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Downtown Workforce Housing Study

The National Low Income Housing Coalition came out with a report in the beginning of 2019 reporting that Des Moines needs to address affordable housing, specifically in the metro area. 60% of Extremely Low-Income tenants cannot afford rental units. Additionally, Des Moines needs to add 11,848 affordable units. 

Because of these findings, Capitol Crossroads, the City of Des Moines, and the Polk County Housing Trust Fund collaborated to find data about the urban Des Moines area. Here are some of the key findings:

  • Households with four or more people have little to no opportunity to find a unit Downtown.
  • Nearly 58,000 households in the Des Moines are cost-burdened, spending more than 30 percent of their income on housing. 
  • Polk County will need to add 57,170 net new housing units between 2018 and 2038 to accommodate net new workers in the region. 
  • Polk County will need to add a total of 33,592 new owner-occupied units.
  • On the rental side, these employment-driven housing demand forecasts suggest a need for 23,577 new rental units over the 2018 to 2038 period.

Our Executive Director, Pam Carmichael, attended two presentations this past week speaking about the findings from the report: “We have long known that we have an affordable housing shortage in the Des Moines area. Although we have always known that housing impacts economic development, this report links the need for affordable housing as a workforce and economic development issue. As businesses expand and hire new workers at low wage jobs the workers still need a place to go home at night. If we don’t have available affordable housing our businesses will not be able to grow and prosper. It’s like the old saying; ‘Which came first the chicken or the egg?’.”

“Unfortunately, some people have taken the title of “downtown” totally out of context and believe that this is a Des Moines problem. No, this is a regional problem. Downtown Des Moines does have the largest workforce, however some of the lowest paying jobs are in retail and every suburb in Polk County relies on retail shopping to attract and retain residents.”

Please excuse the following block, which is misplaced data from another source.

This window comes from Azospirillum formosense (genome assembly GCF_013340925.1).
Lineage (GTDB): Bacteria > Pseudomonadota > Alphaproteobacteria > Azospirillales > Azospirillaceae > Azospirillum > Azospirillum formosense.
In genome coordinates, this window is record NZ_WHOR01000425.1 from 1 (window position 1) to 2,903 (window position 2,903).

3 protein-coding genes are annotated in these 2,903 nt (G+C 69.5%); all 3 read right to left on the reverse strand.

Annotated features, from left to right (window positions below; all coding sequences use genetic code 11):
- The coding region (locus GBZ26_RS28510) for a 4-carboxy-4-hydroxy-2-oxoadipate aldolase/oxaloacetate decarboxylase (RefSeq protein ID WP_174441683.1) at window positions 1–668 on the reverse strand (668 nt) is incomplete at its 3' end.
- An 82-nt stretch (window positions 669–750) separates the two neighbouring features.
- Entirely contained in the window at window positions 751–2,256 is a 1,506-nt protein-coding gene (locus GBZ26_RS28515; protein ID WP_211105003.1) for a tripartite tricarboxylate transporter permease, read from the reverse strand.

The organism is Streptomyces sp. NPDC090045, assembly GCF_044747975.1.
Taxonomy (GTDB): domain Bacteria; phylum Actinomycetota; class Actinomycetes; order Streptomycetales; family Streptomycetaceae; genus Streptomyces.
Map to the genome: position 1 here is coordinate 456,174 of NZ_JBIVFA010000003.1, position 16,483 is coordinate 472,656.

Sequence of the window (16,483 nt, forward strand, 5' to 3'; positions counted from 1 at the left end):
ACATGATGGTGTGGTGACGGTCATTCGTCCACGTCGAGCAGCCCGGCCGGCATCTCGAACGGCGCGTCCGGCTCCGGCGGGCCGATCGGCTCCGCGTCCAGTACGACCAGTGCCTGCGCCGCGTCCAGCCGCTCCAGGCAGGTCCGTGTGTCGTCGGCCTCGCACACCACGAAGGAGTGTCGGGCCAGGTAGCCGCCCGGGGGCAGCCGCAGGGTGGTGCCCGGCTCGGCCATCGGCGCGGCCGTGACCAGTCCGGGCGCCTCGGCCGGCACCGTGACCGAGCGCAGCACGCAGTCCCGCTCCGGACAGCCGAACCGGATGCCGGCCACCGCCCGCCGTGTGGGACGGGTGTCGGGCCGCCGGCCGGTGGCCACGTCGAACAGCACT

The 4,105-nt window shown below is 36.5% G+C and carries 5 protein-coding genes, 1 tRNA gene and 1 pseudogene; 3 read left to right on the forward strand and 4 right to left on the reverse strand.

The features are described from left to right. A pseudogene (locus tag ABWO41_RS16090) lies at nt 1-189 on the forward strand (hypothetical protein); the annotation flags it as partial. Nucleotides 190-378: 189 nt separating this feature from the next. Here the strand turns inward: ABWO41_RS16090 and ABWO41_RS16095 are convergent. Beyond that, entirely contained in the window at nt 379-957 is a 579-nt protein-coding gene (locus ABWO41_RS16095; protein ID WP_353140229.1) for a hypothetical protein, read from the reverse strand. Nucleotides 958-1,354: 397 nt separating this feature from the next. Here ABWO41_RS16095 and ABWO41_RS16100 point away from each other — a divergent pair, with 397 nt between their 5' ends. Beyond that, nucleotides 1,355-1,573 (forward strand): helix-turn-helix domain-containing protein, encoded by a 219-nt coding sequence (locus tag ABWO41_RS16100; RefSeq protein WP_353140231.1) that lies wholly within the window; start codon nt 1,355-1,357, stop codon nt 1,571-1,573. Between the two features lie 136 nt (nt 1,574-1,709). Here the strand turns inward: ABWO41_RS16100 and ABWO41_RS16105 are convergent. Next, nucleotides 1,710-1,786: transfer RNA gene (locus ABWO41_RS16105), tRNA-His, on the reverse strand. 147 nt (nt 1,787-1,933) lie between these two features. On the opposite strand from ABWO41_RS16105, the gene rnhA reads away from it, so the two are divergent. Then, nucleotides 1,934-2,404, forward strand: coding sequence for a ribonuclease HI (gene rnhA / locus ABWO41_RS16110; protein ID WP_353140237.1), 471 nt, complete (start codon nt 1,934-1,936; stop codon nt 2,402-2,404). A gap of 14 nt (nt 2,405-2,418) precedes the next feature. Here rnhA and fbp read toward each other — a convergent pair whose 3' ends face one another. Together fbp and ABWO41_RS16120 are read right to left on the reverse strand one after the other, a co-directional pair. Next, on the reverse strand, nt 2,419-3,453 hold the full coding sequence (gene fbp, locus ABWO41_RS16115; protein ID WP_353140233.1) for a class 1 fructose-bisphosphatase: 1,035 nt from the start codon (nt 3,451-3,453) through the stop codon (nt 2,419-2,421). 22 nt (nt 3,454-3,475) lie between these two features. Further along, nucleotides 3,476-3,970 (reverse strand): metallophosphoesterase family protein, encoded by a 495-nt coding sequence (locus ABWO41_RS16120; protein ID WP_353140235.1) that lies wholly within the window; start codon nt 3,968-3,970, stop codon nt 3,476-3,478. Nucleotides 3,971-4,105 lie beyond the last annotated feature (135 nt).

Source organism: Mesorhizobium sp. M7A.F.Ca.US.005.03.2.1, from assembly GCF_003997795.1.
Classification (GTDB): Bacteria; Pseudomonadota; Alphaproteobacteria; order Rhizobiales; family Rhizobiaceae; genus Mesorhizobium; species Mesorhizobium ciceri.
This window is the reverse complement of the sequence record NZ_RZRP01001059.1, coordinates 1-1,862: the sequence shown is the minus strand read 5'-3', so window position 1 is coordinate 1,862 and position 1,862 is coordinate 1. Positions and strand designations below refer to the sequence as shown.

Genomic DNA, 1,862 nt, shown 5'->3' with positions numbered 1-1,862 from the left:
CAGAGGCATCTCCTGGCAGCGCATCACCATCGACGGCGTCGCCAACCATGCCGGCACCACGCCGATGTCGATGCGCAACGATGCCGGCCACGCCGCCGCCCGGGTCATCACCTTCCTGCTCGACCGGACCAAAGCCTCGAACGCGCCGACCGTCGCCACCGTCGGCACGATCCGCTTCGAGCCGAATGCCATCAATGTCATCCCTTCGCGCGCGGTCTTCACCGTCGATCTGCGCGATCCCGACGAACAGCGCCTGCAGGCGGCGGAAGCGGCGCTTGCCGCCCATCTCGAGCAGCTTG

Learn More:
Details about the National Low Income Housing Coalition Report:

Read the Downtown Workforce Housing Study: 

Welcome home!

Open houses are a long-standing tradition in the sale of residential real estate to expose more people to a home for sale. While HOME, Inc. has held open houses for many years, we use them as an opportunity to welcome the new family to their home and show the community what quality affordable housing should look like. 

Last week, we celebrated the completion of our 391st home and the new homeowners, Thanh & Thi with an open house. The new family is from Vietnam and have been in the United States for just two years. Homeownership was always a top priority for them, but with lender restrictions they needed HOME, Inc.’s support and guidance to get homeownership ready. As an organization, we are so proud of all the family was able to overcome and accomplish in only two years in a foreign country without speaking the native language. Congratualtions, Thanh & Thi!